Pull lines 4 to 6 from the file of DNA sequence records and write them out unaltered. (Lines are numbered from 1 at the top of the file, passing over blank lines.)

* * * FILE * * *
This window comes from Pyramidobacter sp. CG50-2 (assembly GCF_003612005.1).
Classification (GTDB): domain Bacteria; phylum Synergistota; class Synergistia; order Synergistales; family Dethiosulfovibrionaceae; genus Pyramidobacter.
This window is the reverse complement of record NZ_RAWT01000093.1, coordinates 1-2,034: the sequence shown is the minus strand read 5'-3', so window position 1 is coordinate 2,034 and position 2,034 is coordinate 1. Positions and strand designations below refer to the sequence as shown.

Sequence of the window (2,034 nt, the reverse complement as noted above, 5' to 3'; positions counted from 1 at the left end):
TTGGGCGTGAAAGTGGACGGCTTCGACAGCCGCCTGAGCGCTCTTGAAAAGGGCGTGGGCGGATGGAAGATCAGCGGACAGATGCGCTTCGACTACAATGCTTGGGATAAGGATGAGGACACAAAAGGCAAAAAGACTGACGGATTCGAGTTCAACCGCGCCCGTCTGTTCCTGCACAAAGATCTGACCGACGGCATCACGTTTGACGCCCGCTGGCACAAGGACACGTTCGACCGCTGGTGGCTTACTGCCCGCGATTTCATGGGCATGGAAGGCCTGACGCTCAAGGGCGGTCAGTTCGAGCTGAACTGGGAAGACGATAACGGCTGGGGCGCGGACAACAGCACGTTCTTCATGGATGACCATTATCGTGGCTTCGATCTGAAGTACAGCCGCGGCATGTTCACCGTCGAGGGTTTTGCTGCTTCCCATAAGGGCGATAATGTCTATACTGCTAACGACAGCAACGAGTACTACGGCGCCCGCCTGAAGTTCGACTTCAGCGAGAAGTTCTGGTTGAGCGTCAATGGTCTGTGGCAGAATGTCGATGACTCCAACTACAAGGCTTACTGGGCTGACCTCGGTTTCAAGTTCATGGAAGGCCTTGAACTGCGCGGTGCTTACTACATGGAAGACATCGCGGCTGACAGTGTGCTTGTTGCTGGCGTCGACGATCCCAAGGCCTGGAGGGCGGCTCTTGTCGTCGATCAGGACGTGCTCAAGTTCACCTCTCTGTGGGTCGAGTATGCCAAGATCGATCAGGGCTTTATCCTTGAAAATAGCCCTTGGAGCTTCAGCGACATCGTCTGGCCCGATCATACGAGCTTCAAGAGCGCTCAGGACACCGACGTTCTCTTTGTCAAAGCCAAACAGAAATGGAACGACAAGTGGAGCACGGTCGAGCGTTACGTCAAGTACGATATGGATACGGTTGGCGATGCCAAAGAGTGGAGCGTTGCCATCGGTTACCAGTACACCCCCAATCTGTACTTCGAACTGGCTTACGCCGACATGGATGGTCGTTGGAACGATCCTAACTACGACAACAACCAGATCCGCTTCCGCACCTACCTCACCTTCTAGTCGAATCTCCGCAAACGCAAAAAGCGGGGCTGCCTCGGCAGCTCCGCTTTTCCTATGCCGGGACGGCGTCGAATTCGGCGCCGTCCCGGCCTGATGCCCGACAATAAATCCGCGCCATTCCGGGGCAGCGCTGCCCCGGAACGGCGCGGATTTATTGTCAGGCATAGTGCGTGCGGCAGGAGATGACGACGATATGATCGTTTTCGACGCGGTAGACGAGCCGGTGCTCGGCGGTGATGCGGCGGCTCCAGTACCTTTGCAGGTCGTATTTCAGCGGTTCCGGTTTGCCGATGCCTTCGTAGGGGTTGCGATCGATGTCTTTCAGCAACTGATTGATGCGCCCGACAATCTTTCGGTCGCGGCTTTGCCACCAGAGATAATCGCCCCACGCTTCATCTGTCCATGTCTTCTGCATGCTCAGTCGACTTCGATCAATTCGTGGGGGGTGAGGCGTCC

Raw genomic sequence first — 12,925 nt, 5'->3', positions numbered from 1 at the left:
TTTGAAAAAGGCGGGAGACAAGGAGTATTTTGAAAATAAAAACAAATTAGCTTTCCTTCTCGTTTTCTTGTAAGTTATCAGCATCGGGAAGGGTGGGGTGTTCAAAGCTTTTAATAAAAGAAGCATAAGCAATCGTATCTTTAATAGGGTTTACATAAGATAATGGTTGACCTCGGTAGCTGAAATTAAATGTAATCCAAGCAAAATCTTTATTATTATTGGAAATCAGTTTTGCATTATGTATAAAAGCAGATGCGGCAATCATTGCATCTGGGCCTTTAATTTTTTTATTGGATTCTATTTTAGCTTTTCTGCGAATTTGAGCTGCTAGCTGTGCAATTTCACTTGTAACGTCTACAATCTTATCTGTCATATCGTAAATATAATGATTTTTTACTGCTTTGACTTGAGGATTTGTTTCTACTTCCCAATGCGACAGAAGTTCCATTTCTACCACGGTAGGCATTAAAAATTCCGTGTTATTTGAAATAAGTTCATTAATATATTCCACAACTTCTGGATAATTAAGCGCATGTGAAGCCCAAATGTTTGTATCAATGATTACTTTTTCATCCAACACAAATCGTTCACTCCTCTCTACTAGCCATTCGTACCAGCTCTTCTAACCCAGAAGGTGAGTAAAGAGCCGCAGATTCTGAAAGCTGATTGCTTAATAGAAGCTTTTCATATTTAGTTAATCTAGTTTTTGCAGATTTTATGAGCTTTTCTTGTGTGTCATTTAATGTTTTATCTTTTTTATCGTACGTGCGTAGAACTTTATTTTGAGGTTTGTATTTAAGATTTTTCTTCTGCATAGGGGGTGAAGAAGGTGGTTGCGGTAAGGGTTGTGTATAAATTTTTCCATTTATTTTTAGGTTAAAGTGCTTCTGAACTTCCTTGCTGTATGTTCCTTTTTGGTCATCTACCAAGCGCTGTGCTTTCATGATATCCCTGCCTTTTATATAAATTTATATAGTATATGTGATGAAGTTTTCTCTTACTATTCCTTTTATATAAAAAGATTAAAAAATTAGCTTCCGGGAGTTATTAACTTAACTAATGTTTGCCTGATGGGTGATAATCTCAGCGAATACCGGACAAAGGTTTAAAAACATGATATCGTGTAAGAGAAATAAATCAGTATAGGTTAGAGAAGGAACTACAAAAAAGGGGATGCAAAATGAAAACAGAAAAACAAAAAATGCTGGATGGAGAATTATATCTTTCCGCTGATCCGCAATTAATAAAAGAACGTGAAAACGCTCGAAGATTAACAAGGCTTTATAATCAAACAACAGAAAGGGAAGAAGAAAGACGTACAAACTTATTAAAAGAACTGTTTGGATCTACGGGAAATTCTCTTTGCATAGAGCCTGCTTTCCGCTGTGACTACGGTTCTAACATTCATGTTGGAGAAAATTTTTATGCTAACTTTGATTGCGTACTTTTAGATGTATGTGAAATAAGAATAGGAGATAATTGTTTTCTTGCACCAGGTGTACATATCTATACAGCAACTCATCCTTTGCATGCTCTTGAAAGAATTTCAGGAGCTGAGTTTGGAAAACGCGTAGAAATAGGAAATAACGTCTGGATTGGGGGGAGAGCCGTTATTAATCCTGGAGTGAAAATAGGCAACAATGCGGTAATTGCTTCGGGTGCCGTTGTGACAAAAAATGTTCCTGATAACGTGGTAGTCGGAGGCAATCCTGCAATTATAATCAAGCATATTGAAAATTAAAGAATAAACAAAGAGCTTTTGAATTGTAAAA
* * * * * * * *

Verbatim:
Sequence of the window (2,034 nt, the reverse complement as noted above, 5' to 3'; positions counted from 1 at the left end):
TTGGGCGTGAAAGTGGACGGCTTCGACAGCCGCCTGAGCGCTCTTGAAAAGGGCGTGGGCGGATGGAAGATCAGCGGACAGATGCGCTTCGACTACAATGCTTGGGATAAGGATGAGGACACAAAAGGCAAAAAGACTGACGGATTCGAGTTCAACCGCGCCCGTCTGTTCCTGCACAAAGATCTGACCGACGGCATCACGTTTGACGCCCGCTGGCACAAGGACACGTTCGACCGCTGGTGGCTTACTGCCCGCGATTTCATGGGCATGGAAGGCCTGACGCTCAAGGGCGGTCAGTTCGAGCTGAACTGGGAAGACGATAACGGCTGGGGCGCGGACAACAGCACGTTCTTCATGGATGACCATTATCGTGGCTTCGATCTGAAGTACAGCCGCGGCATGTTCACCGTCGAGGGTTTTGCTGCTTCCCATAAGGGCGATAATGTCTATACTGCTAACGACAGCAACGAGTACTACGGCGCCCGCCTGAAGTTCGACTTCAGCGAGAAGTTCTGGTTGAGCGTCAATGGTCTGTGGCAGAATGTCGATGACTCCAACTACAAGGCTTACTGGGCTGACCTCGGTTTCAAGTTCATGGAAGGCCTTGAACTGCGCGGTGCTTACTACATGGAAGACATCGCGGCTGACAGTGTGCTTGTTGCTGGCGTCGACGATCCCAAGGCCTGGAGGGCGGCTCTTGTCGTCGATCAGGACGTGCTCAAGTTCACCTCTCTGTGGGTCGAGTATGCCAAGATCGATCAGGGCTTTATCCTTGAAAATAGCCCTTGGAGCTTCAGCGACATCGTCTGGCCCGATCATACGAGCTTCAAGAGCGCTCAGGACACCGACGTTCTCTTTGTCAAAGCCAAACAGAAATGGAACGACAAGTGGAGCACGGTCGAGCGTTACGTCAAGTACGATATGGATACGGTTGGCGATGCCAAAGAGTGGAGCGTTGCCATCGGTTACCAGTACACCCCCAATCTGTACTTCGAACTGGCTTACGCCGACATGGATGGTCGTTGGAACGATCCTAACTACGACAACAACCAGATCCGCTTCCGCACCTACCTCACCTTCTAGTCGAATCTCCGCAAACGCAAAAAGCGGGGCTGCCTCGGCAGCTCCGCTTTTCCTATGCCGGGACGGCGTCGAATTCGGCGCCGTCCCGGCCTGATGCCCGACAATAAATCCGCGCCATTCCGGGGCAGCGCTGCCCCGGAACGGCGCGGATTTATTGTCAGGCATAGTGCGTGCGGCAGGAGATGACGACGATATGATCGTTTTCGACGCGGTAGACGAGCCGGTGCTCGGCGGTGATGCGGCGGCTCCAGTACCTTTGCAGGTCGTATTTCAGCGGTTCCGGTTTGCCGATGCCTTCGTAGGGGTTGCGATCGATGTCTTTCAGCAACTGATTGATGCGCCCGACAATCTTTCGGTCGCGGCTTTGCCACCAGAGATAATCGCCCCACGCTTCATCTGTCCATGTCTTCTGCATGCTCAGTCGACTTCGATCAATTCGTGGGGGGTGAGGCGTCC

Raw genomic sequence first — 12,925 nt, 5'->3', positions numbered from 1 at the left: